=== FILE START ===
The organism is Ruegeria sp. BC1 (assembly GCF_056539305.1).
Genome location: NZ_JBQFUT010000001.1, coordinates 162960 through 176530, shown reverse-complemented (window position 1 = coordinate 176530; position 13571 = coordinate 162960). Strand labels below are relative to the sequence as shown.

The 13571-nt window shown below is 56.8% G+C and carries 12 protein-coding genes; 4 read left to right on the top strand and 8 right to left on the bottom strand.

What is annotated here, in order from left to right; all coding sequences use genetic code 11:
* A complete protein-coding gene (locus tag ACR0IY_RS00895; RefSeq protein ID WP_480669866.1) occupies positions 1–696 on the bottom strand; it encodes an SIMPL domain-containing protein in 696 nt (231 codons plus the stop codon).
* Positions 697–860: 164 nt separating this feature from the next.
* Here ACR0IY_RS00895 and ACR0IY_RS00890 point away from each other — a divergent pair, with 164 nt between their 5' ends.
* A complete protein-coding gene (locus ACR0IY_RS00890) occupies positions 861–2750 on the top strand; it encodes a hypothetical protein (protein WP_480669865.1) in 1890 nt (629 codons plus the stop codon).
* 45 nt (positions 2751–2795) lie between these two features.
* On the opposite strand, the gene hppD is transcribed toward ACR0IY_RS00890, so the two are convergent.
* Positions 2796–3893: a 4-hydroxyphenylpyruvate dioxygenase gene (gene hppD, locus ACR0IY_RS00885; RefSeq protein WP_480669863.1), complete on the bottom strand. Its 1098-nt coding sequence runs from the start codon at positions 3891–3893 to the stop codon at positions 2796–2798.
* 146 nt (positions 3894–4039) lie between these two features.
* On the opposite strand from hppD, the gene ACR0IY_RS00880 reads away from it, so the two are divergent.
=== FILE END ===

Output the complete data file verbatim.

The organism is Ruegeria sp. BC1 (assembly GCF_056539305.1).
Genome location: NZ_JBQFUT010000001.1, coordinates 162960 through 176530, shown reverse-complemented (window position 1 = coordinate 176530; position 13571 = coordinate 162960). Strand labels below are relative to the sequence as shown.

The 13571-nt window shown below is 56.8% G+C and carries 12 protein-coding genes; 4 read left to right on the top strand and 8 right to left on the bottom strand.

What is annotated here, in order from left to right; all coding sequences use genetic code 11:
* A complete protein-coding gene (locus tag ACR0IY_RS00895; RefSeq protein ID WP_480669866.1) occupies positions 1–696 on the bottom strand; it encodes an SIMPL domain-containing protein in 696 nt (231 codons plus the stop codon).
* Positions 697–860: 164 nt separating this feature from the next.
* Here ACR0IY_RS00895 and ACR0IY_RS00890 point away from each other — a divergent pair, with 164 nt between their 5' ends.
* A complete protein-coding gene (locus ACR0IY_RS00890) occupies positions 861–2750 on the top strand; it encodes a hypothetical protein (protein WP_480669865.1) in 1890 nt (629 codons plus the stop codon).
* 45 nt (positions 2751–2795) lie between these two features.
* On the opposite strand, the gene hppD is transcribed toward ACR0IY_RS00890, so the two are convergent.
* Positions 2796–3893: a 4-hydroxyphenylpyruvate dioxygenase gene (gene hppD, locus ACR0IY_RS00885; RefSeq protein WP_480669863.1), complete on the bottom strand. Its 1098-nt coding sequence runs from the start codon at positions 3891–3893 to the stop codon at positions 2796–2798.
* 146 nt (positions 3894–4039) lie between these two features.
* On the opposite strand from hppD, the gene ACR0IY_RS00880 reads away from it, so the two are divergent.